12.       Shin, J.M., Munson, K., Vagin, O. & Sachs, G. The gastric HK-ATPase: structure, function, and inhibition. Pflügers Archiv : European journal of physiology 457, 609-22 (2009).
13.       Schubert, M.L. Gastric secretion. Current opinion in gastroenterology 27, 536-42 (2011).
14.       Jones, M.K. et al. Loss of parietal cell superoxide dismutase leads to gastric oxidative stress and increased injury susceptibility in mice. American journal of physiology. Gastrointestinal and liver physiology 301, G537-46 (2011).
15.       Azlina, M.F., Nafeeza, M.I. & Khalid, B.A.K. A comparison between tocopherol and tocotrienol effects on gastric parameters in rats exposed to stress. Asia Pacific journal of clinical nutrition 14, 358-65 (2005).
16.       Sidani, S. et al. AMP-activated protein kinase: a physiological off switch for murine gastric acid secretion. Pflügers Archiv : European journal of physiology 459, 39-46 (2009).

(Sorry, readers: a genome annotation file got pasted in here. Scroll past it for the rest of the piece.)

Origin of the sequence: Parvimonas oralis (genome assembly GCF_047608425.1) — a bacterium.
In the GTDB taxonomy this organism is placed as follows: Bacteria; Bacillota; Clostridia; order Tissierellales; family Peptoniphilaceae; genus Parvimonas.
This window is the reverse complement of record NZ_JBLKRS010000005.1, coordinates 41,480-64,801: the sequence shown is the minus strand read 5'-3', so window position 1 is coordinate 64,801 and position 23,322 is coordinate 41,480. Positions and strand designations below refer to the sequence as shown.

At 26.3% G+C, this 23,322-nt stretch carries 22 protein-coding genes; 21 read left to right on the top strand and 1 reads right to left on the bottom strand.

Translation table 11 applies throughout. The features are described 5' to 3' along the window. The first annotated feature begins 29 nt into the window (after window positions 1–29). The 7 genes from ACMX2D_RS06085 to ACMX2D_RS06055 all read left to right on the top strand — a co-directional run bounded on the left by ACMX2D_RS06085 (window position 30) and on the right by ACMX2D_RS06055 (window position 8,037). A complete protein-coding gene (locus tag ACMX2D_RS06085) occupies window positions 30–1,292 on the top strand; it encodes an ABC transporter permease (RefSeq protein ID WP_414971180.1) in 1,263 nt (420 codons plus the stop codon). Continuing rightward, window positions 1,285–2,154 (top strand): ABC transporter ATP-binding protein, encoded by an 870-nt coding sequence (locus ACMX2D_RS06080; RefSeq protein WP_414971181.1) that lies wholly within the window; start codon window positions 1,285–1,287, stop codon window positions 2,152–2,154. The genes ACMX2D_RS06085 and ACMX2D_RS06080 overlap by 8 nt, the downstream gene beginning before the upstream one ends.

17.       Kopic, S. et al. Ethanol inhibits gastric acid secretion in rats through increased AMP-kinase activity. Cellular physiology and biochemistry : international journal of experimental cellular physiology, biochemistry, and pharmacology 25, 195-202 (2010).
18.       Van Konynenburg, R.A. Glutathione depletion-methylation cycle block: a hypothesis for the pathogenesis of chronic fatigue syndrome. 8th International IACFS Conference on Chronic Fatigue Syndrome, Fibromyalgia and other Related Illnesses (2007).
19.       Lakhan, S.E. & Kirchgessner, A. Neuroinflammation in inflammatory bowel disease. Journal of neuroinflammation 7, 37 (2010).
20.       Goo, T., Akiba, Y. & Kaunitz, J.D. Mechanisms of intragastric pH sensing. Current gastroenterology reports 12, 465-70 (2010).